“Just say hello to them” he said, explaining: “If they are a TD or a Senator they will respond immediately and effusively and greet you as a long lost friend”. “They do this”, he added, “as they daren’t take the risk of offending a possible voter by letting them think they did not recognise them, even when they don’t know them from Adam”.
“And what about the others” I enquired. His answer: “if they don’t recognise you, they’ll simply ignore you… especially the pol-corrs.”
If, as the former Deputy and current Senator Mulherin thinks, policians just want to be liked, then how does she explain the ease and speed at which Minister Varadkar has coasted ahead to be within a whisker of already securing the leadership of Fine Gael?
Minister Varadkar has cultivated the image of being a man of many fine skills and qualities, but likability ain’t one of them.
Not that he has gone the full Machiavelli route and decided that it is better to be feared than loved either, but he has (wisely and properly in my view) opted to be respected and regarded for being his own man and possessing a set of firm political views, an intellect and considerable debating skills.
In some ways, particularly when it comes to presentation, Minister Varadkar is the opposite of the Enda Kenny I described in a previous Broadsheet column. While Kenny was at his best when in a crowd of people, his personality and demeanour was dulled by a studio camera, Varadkar’s is sharpened by it. He is better in the formal setting of a TV studio or a debating chamber than in one-to-ones.
This is in contrast with his rival Simon Coveney, who is not usually too comfortable in the formal setting, though Simon’s rally speech to his supporters in Cork last Saturday night was possibly the finest and most impassioned address I have seen him give. The pity is that his campaign team did not think beforehand to arrange to stream it live so that more Fine Gael members could see it.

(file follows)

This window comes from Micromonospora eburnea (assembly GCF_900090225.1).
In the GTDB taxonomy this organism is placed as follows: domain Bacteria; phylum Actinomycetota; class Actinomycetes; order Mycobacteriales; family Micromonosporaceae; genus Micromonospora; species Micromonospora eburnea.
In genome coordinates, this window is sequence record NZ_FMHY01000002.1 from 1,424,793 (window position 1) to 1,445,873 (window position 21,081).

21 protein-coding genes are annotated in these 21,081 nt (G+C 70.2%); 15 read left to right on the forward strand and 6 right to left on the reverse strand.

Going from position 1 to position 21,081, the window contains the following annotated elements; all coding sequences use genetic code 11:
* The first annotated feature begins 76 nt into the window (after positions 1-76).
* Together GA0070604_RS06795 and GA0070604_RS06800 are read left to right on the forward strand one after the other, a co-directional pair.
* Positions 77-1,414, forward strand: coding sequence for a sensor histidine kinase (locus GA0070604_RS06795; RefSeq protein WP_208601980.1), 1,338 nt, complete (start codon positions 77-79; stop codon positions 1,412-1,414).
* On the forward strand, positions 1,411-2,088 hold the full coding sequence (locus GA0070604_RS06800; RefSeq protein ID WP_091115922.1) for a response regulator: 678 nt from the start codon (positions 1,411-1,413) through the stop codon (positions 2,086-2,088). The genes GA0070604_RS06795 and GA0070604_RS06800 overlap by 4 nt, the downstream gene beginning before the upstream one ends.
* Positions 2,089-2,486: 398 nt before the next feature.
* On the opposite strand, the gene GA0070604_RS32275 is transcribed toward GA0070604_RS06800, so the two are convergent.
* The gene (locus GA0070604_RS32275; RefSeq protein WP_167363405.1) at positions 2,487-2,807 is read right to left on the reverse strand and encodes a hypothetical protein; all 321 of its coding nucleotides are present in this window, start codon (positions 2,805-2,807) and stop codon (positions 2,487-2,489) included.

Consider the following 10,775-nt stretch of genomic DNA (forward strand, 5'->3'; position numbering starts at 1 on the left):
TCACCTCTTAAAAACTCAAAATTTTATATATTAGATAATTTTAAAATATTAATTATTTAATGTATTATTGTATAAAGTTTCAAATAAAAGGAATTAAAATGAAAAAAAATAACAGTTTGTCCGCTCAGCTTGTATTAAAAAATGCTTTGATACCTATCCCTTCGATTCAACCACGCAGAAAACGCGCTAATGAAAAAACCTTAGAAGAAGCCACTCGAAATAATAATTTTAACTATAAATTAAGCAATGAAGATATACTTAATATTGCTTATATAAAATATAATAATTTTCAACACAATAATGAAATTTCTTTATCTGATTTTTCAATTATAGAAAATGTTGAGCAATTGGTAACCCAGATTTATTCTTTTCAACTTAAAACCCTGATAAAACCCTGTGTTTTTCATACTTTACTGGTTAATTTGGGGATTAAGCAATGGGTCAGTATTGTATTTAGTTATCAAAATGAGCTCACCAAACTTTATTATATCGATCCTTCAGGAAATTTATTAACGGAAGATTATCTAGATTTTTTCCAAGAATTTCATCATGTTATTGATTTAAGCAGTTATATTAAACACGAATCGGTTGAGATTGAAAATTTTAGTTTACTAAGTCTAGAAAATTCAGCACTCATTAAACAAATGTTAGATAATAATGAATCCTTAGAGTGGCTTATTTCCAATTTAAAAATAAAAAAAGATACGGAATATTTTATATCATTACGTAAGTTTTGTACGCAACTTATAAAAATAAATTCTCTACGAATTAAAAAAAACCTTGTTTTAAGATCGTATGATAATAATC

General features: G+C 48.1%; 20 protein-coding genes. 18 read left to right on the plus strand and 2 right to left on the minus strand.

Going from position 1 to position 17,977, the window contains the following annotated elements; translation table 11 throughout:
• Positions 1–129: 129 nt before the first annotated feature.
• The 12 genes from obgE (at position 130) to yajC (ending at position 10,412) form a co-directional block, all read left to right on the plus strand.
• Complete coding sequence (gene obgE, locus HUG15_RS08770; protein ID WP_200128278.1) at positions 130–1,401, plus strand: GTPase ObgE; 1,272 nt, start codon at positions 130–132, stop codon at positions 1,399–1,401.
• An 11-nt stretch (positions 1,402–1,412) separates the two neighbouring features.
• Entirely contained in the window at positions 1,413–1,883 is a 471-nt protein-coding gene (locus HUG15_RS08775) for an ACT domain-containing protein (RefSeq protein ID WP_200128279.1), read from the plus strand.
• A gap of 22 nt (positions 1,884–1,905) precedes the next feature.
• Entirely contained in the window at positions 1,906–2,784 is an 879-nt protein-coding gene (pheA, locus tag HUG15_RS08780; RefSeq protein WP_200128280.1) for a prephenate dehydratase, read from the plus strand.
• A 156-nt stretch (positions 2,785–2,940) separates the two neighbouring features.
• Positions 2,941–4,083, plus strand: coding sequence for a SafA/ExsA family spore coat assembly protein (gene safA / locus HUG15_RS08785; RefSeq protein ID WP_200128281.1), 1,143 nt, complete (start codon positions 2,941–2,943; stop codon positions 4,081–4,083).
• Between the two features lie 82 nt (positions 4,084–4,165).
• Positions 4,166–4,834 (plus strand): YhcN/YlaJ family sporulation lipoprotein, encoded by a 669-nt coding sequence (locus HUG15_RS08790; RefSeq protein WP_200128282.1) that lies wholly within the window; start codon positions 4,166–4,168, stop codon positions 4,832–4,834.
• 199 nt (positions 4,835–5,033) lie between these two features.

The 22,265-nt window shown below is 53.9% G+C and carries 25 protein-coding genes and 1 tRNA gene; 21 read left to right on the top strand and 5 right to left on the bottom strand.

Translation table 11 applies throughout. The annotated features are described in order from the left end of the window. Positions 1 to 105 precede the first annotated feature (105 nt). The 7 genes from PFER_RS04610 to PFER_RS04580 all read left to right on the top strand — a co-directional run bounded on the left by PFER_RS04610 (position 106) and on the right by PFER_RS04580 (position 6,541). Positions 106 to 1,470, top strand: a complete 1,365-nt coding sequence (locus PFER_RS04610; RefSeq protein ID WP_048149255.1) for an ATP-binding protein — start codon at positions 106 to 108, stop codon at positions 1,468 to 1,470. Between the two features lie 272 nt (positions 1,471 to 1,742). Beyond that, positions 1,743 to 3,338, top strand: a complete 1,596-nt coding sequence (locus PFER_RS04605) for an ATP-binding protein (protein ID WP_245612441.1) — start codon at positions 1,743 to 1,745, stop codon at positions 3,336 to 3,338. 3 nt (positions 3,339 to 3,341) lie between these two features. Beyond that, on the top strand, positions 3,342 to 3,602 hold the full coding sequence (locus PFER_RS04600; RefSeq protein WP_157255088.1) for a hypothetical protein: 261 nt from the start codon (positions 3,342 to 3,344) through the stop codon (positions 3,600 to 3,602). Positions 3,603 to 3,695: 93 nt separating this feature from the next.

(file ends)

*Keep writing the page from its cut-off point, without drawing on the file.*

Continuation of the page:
Both candidates for the Fine Gael leadership are, to their credit, attempting to run on platforms that go beyond the usual: “I’m great, look at my record” approach – though with a record like Varadkar’s that may be the wisest move.
But, leaving my cynicism aside, both men have placed a big emphasis on policy and are looking to political developments elsewhere for inspiration and analysis. They both attempt to set out their vision, though they are somewhat competing ones, with Leo focussing on the “open and closed” visions of the world.
It is very laudable, the problem is that all their work is now clearly wasted.
The Fine Gael Oireachtas members have decided not to consider the competing visions of where the two candidates want to lead their party and decided, instead, to jump on board the bandwagon that they, or the Fine Gael party managers, have determined will suit their personal ambitions best.
In their rush to unify and coronate, the TDs and Senators have forgotten to first stop and think. Perhaps the Councillors and party members will act as a corrective.
Simon’s only last Quixotic hope is that they do and that they manage to persuade some Fine Gael TDs and Senators to quietly change their minds in the secrecy of the ballot box.
Derek Mooney is a communications and public affairs consultant. He previously served as a Ministerial Adviser to the Fianna Fáil-led government 2004 – 2010. Follow Derek on Twitter: @dsmooney
Earlier: Going, You Know, Like, Forward
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William Campbell (right) interviews Derek about Brexit and other STUFF in the latest edition of his Here’s How current affairs podcast.